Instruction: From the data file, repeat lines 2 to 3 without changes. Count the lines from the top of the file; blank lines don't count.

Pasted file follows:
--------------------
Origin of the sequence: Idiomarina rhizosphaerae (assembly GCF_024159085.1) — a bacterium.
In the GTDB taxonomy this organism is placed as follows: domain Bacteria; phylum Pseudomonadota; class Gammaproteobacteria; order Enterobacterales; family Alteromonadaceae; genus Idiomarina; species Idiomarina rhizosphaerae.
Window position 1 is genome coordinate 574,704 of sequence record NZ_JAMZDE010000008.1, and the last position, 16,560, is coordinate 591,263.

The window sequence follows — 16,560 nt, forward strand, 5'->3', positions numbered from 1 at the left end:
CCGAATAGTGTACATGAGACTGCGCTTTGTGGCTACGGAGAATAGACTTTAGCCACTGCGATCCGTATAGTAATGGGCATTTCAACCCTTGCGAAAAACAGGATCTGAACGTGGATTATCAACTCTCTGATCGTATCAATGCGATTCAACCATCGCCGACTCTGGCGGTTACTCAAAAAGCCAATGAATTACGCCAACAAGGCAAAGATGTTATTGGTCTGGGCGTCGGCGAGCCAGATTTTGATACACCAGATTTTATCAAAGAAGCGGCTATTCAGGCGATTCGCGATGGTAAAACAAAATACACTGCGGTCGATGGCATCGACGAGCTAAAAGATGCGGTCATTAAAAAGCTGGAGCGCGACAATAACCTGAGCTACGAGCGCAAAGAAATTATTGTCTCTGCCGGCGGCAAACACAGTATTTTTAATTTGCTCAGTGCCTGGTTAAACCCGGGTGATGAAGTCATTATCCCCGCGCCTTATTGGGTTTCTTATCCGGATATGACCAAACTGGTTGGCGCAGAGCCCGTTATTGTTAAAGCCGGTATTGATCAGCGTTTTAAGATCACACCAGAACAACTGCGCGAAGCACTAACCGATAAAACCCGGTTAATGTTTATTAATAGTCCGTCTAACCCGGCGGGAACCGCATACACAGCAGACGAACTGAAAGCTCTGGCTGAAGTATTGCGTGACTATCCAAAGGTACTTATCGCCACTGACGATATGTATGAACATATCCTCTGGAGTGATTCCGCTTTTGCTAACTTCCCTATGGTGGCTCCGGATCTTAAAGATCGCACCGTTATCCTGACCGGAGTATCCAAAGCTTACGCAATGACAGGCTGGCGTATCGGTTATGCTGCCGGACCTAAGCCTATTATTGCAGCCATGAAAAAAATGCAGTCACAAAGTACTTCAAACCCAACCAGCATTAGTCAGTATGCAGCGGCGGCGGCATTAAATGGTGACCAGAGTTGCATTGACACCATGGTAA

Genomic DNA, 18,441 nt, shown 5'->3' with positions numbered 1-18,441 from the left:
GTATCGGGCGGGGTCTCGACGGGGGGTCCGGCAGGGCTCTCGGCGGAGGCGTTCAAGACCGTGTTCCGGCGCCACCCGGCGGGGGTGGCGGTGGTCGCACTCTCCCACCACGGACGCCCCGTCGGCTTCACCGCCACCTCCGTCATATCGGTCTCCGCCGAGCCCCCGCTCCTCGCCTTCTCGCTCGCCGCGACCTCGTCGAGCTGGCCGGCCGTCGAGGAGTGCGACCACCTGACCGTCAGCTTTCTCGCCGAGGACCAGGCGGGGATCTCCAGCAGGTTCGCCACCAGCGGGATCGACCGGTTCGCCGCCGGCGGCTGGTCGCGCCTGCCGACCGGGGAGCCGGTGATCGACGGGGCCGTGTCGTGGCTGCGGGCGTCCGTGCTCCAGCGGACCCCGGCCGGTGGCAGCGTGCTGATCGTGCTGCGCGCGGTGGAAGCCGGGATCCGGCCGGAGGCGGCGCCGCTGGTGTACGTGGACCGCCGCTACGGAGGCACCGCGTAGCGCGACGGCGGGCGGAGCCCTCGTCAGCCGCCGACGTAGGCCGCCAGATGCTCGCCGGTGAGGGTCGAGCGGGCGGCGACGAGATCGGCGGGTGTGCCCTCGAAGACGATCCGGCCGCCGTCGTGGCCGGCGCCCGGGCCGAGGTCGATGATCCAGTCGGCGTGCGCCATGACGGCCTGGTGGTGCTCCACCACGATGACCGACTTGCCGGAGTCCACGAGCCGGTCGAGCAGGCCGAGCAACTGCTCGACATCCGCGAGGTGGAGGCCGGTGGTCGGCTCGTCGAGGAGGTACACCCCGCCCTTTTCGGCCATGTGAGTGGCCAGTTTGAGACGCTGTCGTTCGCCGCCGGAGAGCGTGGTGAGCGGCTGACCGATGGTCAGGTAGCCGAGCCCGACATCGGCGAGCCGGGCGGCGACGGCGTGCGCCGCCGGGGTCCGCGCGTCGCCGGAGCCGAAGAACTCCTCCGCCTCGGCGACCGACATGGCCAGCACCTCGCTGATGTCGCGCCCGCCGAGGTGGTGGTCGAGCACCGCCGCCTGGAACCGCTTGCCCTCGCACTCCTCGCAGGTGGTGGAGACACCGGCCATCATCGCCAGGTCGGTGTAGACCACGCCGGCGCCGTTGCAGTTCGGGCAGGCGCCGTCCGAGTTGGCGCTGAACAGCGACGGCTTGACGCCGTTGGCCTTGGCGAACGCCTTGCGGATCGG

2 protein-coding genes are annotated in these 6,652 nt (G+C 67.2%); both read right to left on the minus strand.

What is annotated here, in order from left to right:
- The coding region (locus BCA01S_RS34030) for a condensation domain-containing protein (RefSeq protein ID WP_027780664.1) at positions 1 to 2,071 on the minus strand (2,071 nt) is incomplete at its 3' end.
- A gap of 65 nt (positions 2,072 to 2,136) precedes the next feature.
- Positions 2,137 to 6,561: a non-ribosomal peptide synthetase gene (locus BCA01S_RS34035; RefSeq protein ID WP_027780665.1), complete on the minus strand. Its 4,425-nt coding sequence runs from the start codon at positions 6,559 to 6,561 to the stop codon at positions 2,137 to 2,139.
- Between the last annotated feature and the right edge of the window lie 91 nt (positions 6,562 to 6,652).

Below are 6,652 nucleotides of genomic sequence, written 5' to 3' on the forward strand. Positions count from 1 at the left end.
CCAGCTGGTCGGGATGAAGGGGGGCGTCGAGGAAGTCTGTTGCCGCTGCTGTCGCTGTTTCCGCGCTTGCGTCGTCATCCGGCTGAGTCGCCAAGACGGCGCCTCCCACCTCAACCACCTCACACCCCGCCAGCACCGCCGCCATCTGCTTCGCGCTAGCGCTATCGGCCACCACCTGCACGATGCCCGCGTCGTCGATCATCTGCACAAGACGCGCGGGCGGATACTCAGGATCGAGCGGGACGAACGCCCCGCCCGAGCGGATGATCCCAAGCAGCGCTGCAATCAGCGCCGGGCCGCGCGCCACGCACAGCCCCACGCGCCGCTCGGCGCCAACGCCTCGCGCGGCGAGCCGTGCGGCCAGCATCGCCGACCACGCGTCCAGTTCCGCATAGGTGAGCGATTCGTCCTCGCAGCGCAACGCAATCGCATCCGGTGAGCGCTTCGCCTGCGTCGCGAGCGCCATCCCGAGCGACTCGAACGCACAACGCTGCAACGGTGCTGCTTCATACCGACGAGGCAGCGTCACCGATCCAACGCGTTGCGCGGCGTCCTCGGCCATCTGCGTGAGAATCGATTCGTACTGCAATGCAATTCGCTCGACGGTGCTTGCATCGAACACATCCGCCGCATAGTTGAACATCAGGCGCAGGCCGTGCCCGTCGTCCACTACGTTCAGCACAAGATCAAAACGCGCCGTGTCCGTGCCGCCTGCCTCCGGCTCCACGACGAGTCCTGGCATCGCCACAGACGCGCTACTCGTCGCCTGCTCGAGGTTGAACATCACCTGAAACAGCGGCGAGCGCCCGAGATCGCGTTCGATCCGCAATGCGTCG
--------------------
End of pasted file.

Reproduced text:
In the GTDB taxonomy this organism is placed as follows: domain Bacteria; phylum Pseudomonadota; class Gammaproteobacteria; order Enterobacterales; family Alteromonadaceae; genus Idiomarina; species Idiomarina rhizosphaerae.
Window position 1 is genome coordinate 574,704 of sequence record NZ_JAMZDE010000008.1, and the last position, 16,560, is coordinate 591,263.